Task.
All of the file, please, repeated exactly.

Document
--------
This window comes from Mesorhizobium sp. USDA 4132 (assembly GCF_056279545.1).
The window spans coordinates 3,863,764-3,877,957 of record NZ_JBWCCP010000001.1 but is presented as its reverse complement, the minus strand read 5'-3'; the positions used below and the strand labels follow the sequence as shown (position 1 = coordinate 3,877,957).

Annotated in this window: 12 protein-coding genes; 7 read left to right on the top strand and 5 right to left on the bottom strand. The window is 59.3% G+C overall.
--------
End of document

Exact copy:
This window comes from Mesorhizobium sp. USDA 4132 (assembly GCF_056279545.1).
The window spans coordinates 3,863,764-3,877,957 of record NZ_JBWCCP010000001.1 but is presented as its reverse complement, the minus strand read 5'-3'; the positions used below and the strand labels follow the sequence as shown (position 1 = coordinate 3,877,957).

Annotated in this window: 12 protein-coding genes; 7 read left to right on the top strand and 5 right to left on the bottom strand. The window is 59.3% G+C overall.